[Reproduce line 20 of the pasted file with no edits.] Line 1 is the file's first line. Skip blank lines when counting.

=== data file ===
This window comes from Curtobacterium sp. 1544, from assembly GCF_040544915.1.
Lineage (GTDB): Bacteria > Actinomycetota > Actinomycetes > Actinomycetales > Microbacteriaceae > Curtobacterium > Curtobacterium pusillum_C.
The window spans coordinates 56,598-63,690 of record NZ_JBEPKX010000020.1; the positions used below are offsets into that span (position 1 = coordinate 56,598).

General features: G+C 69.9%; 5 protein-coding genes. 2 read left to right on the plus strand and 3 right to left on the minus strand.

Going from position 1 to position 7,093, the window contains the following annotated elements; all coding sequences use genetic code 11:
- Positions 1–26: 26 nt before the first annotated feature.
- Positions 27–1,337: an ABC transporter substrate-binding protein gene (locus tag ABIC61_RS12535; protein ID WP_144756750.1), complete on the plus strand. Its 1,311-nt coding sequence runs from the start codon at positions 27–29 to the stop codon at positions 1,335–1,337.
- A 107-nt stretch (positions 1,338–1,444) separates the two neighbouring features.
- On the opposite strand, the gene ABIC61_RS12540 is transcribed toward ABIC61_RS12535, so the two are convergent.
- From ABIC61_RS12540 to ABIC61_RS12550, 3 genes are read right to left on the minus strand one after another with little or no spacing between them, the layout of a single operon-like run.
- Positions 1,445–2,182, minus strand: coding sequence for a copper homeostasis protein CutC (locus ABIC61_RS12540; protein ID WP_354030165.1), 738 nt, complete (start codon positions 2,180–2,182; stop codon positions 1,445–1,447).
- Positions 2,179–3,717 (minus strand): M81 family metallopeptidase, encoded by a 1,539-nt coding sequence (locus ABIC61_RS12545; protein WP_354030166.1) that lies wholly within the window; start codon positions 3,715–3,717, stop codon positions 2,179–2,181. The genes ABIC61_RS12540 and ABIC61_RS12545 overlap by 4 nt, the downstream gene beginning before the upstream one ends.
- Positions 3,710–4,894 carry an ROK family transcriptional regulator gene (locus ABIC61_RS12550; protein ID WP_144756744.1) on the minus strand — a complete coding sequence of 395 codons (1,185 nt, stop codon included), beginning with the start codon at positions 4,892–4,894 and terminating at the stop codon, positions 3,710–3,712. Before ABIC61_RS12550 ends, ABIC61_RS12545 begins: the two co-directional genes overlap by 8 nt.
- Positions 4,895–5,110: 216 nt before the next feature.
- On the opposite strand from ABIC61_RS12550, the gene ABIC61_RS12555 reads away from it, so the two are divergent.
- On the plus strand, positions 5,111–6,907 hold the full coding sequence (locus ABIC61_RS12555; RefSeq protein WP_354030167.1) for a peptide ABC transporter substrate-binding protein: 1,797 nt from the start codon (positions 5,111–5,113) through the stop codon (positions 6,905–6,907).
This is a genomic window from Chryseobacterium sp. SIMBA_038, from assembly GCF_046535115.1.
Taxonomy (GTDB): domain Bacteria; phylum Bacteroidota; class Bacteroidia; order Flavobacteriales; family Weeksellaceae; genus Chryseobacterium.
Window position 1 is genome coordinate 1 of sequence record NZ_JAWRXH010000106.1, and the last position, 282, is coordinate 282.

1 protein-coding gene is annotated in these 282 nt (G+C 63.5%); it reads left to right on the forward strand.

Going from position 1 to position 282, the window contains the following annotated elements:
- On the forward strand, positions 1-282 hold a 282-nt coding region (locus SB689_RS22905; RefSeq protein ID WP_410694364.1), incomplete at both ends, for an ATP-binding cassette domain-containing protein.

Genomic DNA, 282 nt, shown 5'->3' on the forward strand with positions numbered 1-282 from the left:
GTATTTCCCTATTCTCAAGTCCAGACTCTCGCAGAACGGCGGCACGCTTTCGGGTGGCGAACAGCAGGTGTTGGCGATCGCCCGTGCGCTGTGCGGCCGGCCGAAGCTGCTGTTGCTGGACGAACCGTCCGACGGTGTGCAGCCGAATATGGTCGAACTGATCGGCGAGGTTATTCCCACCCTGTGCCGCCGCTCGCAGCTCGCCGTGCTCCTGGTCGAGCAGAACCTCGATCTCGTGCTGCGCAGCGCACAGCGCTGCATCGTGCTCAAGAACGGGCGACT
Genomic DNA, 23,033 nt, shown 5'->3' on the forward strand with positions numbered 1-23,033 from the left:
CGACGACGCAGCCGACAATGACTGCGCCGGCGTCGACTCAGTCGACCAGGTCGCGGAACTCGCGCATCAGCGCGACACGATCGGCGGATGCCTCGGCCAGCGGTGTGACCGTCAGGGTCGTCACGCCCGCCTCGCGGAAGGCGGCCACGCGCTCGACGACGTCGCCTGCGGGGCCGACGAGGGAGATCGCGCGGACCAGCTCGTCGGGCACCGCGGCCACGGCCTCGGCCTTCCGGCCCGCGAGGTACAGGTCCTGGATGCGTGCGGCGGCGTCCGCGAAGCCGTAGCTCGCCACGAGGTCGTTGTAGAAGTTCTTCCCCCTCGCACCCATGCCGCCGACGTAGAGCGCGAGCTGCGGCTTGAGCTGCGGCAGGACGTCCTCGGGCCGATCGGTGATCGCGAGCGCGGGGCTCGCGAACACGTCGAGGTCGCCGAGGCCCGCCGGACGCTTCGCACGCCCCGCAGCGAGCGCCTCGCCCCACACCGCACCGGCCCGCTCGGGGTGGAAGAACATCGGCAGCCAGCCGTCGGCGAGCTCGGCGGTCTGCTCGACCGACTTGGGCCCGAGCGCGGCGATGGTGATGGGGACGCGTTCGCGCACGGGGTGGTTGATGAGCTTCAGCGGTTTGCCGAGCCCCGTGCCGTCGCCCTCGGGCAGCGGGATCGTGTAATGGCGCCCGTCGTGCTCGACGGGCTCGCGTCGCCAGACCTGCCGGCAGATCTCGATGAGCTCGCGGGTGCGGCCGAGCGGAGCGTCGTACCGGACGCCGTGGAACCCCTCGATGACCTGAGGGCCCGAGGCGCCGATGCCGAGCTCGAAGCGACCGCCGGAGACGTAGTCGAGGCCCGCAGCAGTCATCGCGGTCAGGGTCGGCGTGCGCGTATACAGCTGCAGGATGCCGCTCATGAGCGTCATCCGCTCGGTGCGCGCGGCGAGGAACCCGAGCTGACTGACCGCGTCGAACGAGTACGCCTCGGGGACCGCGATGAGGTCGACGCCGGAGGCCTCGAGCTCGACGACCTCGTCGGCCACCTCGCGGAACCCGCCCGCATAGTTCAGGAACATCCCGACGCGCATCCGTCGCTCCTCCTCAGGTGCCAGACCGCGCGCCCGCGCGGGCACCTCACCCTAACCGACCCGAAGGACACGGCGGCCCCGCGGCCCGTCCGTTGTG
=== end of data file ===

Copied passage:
1 protein-coding gene is annotated in these 282 nt (G+C 63.5%); it reads left to right on the forward strand.